Raul G. from Minnetonka, MN asks: I have seen different advice on what to do when interest rates rise. I’m curious if you have an opinion on how investors should adjust their portfolio if the Fed continues to raise interest rates, and if interest rates in general start to go up. Does it change the kinds of stocks to own? Are some types of fixed income better than others in this scenario? I appreciate your thoughts.
Mitch’s Response: Thank you for writing, Raul. Before I dive into some details I want to be clear on one thing: rising interest rates alone, in our view, should bear little influence on the asset allocation decision.
Here’s what I mean by that: if based on your long-term goals, your risk tolerance, your investment time horizon, and other factors, we decide that you should be allocated 70% to stocks right now, that decision does not change if even interest rates start to creep up. It will only change as your personal financial situation changes, or if we see something drastic happening in the capital markets. If you read my columns regularly, you will know that we remain optimistic about the outlook for stocks from here so we wouldn’t see a major catalyst for major portfolio shifts.
Looking at the fixed income world from a more macro standpoint, there are a few things to note as it relates to the Federal Reserve. Rate increases should be slow and gradual, but from the looks of it, the Fed is planning to run off $6 billion in Treasuries and $4 billion in mortgage backed securities per month (starting next quarter perhaps), and increase them on a quarterly basis until they reach $30 billion and $20 billion per month respectively. This unwinding means that a major buyer of U.S. government debt is starting to step away from the table, leaving a fairly large void in its place. Demand from international investors remains strong, but those institutions do not have the same gravitas as the Fed. If the balance shifts, we may finally start to see some upward pressure on the long end of the yield curve (10-year and 30-year US Treasuries). That, in our view, makes a strong case for favoring corporate bonds and municipals over Treasuries.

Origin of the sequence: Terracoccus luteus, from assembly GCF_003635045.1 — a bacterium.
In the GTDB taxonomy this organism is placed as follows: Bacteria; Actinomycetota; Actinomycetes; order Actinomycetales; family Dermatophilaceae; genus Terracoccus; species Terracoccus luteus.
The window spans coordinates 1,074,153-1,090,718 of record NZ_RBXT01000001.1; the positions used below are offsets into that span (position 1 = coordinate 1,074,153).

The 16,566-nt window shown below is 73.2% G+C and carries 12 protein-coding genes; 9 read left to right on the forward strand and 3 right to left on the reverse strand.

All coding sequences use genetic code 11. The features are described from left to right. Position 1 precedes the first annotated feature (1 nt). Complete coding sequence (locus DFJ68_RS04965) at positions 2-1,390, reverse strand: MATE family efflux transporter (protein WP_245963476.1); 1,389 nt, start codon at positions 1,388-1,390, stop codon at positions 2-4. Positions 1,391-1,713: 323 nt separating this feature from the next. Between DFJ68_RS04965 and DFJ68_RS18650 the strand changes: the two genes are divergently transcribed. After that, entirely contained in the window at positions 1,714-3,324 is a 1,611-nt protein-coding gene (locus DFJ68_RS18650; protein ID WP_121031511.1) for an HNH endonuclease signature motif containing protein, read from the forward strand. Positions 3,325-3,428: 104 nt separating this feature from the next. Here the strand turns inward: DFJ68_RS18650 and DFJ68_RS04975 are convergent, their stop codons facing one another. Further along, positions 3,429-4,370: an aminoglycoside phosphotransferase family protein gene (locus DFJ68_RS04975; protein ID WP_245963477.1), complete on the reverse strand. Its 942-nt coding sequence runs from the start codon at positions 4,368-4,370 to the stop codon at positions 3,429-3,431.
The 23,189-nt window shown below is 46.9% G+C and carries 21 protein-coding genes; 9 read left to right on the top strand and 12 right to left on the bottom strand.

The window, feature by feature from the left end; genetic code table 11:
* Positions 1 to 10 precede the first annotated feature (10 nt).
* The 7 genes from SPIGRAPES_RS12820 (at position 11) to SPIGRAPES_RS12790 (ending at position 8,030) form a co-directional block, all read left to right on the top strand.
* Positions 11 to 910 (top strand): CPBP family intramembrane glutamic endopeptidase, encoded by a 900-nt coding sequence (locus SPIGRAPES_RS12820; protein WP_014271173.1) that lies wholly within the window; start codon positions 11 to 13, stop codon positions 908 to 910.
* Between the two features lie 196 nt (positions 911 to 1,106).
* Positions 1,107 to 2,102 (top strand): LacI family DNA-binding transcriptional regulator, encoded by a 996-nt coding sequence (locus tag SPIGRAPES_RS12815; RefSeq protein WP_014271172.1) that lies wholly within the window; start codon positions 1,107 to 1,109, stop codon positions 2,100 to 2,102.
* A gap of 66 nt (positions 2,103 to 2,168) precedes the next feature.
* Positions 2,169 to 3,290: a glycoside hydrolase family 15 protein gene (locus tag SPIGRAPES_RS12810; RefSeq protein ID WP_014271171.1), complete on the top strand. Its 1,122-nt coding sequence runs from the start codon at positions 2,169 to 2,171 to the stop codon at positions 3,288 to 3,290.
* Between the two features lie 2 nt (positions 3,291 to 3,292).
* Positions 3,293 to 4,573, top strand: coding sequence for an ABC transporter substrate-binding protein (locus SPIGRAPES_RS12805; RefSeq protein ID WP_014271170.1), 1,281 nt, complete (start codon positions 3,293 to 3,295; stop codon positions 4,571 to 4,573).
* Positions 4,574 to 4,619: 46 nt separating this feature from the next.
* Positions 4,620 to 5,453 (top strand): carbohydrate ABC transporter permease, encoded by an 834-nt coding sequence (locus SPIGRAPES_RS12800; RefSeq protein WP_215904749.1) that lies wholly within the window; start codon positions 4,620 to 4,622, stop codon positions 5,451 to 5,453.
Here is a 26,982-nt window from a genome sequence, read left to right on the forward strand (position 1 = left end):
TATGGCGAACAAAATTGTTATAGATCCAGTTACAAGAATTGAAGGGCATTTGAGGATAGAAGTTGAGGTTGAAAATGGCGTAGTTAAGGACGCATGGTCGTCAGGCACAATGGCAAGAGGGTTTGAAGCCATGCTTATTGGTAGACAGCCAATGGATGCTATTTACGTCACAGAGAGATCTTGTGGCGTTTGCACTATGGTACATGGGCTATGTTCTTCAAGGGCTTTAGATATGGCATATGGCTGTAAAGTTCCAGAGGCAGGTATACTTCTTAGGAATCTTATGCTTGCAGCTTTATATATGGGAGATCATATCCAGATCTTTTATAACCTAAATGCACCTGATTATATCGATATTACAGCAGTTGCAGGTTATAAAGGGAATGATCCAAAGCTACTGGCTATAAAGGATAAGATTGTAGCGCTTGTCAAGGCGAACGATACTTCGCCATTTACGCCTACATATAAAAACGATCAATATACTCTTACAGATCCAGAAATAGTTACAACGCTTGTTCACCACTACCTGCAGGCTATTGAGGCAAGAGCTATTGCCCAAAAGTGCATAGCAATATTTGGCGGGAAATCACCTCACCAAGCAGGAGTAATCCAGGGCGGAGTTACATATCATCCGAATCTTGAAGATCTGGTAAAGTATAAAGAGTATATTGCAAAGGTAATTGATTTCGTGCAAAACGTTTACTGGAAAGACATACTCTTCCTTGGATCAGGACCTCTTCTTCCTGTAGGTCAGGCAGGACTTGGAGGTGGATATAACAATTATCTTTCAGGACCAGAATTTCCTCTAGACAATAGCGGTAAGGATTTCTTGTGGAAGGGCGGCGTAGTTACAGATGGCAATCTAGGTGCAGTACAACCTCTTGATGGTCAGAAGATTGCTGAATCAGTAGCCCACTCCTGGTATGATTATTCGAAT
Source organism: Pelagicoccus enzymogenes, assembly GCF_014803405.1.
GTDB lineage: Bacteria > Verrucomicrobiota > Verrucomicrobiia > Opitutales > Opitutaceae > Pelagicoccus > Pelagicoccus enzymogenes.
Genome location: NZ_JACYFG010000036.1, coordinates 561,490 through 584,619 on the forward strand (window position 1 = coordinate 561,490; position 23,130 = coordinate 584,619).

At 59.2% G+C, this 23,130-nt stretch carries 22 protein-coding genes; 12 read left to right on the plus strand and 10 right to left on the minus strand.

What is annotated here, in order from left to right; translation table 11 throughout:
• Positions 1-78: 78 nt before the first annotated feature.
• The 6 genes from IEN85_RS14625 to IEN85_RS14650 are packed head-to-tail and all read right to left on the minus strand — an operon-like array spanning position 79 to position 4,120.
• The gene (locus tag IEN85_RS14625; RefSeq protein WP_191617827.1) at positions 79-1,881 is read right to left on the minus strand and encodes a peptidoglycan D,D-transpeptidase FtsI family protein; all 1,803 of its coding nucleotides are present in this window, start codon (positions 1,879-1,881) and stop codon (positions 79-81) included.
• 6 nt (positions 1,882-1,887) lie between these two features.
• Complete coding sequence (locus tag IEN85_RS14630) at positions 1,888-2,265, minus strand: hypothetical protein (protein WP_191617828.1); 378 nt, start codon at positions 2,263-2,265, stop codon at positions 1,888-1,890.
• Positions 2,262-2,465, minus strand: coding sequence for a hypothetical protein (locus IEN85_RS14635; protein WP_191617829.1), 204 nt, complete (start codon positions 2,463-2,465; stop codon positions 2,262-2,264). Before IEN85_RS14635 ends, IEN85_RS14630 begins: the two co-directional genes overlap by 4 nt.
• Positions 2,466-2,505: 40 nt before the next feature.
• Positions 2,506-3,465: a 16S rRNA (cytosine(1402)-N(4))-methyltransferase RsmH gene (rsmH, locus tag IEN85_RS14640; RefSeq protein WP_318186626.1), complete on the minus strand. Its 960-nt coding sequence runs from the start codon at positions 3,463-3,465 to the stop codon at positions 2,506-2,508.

On the corporate bond side, it has been a solid start to the year, and in the back half it is possible that returns may come more from coupon payments than price appreciation, but we think it still makes sense to own high quality corporates within a fixed income allocation. The S&P 500 saw its best quarterly (Q1) earnings growth rate since 2011, and we still expect corporate earnings to grow by close to 10% for 2017, in aggregate. That should support positive performance from corporate bonds.
Though these are two areas of fixed income we generally like, it is important to stress that what we would recommend to you specifically, depends on your particular situation. There is no “cookie cutter” solution at Zacks Investment Management. The same would apply for stocks. Right now, with a solid 2017 earnings season posted so far, we see a lot of strength across sectors and are advising our clients to maximally allocate to stocks to the extent that their goals and risk tolerance allow. If you were looking for insight in particular to rising rates, we like Financials stocks if the long end of the yield curve rises faster than the short end. A steeper yield curve means banks’ net interest margins on loans go up, which is good for business.
As we reiterate the importance of knowing what your particular financial situation is, you may be wondering how do you determine your long-term goals, your risk tolerance, your investment time horizon and other factors. This can be a difficult process to navigate on your own. So, to help you get a head start, I would recommend referring to our guide, “4 Steps to Managing Your Retirement Assets.” This guide offers insight to help you make critical decisions about your retirement and outlines four simple steps that can give you an added advantage when you retire. Download your free copy today by clicking on the link below. Additionally, if you would like to talk with one of our wealth management advisors directly to get deeper insights into your current situation feel free to call us at 1-800-701-9830.